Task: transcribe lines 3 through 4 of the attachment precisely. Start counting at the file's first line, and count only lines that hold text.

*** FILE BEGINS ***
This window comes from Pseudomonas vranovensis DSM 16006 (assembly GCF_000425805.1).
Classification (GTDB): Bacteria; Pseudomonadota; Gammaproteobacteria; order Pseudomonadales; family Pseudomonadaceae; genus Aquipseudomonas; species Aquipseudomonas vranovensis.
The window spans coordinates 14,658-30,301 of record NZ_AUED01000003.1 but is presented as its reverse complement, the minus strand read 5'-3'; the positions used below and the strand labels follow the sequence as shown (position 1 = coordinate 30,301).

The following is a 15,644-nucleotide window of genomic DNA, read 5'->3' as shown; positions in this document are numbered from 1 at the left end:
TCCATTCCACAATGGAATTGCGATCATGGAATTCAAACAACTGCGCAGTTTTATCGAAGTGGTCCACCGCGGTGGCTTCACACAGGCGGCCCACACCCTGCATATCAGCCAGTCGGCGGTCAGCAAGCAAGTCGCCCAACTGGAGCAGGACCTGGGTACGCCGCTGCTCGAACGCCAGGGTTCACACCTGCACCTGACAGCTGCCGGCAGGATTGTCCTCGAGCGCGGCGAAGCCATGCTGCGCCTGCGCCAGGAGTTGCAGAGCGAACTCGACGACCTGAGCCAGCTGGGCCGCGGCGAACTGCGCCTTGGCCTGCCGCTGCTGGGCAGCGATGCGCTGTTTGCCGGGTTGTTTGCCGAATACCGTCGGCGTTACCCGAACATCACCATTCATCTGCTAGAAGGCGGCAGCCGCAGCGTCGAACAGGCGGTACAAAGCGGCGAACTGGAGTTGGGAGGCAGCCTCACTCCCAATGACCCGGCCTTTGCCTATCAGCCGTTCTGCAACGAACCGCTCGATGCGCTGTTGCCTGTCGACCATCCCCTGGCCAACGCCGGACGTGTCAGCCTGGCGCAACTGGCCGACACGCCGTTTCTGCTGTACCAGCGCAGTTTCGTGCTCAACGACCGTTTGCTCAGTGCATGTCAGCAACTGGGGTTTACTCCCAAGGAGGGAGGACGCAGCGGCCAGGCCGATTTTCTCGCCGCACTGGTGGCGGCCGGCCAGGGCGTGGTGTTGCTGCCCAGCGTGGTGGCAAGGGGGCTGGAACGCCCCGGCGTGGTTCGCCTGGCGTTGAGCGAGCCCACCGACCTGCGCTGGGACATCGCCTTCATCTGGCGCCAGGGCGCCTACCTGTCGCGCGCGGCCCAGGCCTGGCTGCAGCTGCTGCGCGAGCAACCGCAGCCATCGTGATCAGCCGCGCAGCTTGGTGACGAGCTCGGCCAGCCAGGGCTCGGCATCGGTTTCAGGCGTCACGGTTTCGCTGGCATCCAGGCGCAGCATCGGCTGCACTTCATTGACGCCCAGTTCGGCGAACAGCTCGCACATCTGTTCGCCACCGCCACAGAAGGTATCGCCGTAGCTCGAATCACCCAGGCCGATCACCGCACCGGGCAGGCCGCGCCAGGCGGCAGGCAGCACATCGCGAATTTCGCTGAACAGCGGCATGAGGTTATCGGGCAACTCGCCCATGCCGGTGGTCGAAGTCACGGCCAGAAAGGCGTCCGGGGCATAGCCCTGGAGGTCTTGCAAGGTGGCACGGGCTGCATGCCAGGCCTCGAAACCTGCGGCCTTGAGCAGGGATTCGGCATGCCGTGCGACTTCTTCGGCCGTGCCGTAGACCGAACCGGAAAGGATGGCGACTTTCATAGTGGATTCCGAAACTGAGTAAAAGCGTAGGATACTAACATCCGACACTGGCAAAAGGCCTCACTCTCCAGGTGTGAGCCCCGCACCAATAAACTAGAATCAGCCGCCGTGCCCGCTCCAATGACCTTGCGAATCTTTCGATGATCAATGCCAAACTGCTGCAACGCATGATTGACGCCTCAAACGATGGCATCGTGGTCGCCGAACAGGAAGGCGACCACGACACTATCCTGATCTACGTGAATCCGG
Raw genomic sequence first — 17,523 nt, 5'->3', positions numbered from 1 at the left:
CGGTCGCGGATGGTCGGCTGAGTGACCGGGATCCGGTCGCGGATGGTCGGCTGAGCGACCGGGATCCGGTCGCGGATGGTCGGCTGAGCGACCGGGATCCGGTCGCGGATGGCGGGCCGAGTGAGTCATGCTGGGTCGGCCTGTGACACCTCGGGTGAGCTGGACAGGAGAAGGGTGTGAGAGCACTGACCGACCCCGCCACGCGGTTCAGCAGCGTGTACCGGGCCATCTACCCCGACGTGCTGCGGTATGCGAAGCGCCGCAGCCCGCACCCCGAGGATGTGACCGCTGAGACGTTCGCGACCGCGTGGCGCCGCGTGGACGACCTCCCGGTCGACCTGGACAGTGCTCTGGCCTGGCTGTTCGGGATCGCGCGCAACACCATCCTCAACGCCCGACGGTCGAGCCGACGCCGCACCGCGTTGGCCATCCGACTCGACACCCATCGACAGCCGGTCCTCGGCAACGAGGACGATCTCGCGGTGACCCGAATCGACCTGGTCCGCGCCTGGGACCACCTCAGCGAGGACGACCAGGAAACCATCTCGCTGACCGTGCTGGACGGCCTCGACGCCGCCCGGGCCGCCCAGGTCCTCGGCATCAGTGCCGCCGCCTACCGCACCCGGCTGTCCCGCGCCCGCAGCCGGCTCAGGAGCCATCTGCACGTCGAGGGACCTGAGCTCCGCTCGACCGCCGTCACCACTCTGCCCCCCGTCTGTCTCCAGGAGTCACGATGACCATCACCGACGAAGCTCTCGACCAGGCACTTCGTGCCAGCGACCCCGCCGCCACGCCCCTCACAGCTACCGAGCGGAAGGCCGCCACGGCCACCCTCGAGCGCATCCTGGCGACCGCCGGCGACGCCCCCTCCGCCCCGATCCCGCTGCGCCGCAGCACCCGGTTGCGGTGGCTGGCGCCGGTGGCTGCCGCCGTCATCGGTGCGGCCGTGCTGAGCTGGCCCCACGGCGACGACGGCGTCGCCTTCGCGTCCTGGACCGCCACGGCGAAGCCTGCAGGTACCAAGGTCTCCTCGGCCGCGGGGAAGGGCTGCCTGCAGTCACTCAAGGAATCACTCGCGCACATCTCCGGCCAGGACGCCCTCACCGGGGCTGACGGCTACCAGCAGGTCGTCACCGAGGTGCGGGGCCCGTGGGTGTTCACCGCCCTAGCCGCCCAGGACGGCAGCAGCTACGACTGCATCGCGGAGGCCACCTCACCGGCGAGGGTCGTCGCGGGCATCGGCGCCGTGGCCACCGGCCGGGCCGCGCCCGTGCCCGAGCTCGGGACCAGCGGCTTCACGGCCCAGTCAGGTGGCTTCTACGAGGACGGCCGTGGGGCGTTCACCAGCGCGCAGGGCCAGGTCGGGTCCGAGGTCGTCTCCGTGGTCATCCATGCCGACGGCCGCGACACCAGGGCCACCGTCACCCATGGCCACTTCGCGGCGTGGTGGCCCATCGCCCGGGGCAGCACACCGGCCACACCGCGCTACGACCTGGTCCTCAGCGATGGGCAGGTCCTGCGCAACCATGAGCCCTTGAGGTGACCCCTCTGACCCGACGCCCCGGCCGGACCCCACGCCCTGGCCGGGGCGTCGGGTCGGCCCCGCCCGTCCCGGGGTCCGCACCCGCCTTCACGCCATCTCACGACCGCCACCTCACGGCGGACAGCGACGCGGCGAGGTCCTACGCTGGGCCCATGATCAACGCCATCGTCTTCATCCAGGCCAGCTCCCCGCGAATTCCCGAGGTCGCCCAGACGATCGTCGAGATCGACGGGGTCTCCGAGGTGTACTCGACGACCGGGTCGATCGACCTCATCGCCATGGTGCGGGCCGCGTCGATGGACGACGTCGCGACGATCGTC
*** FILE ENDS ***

The window spans coordinates 14,658-30,301 of record NZ_AUED01000003.1 but is presented as its reverse complement, the minus strand read 5'-3'; the positions used below and the strand labels follow the sequence as shown (position 1 = coordinate 30,301).

The following is a 15,644-nucleotide window of genomic DNA, read 5'->3' as shown; positions in this document are numbered from 1 at the left end: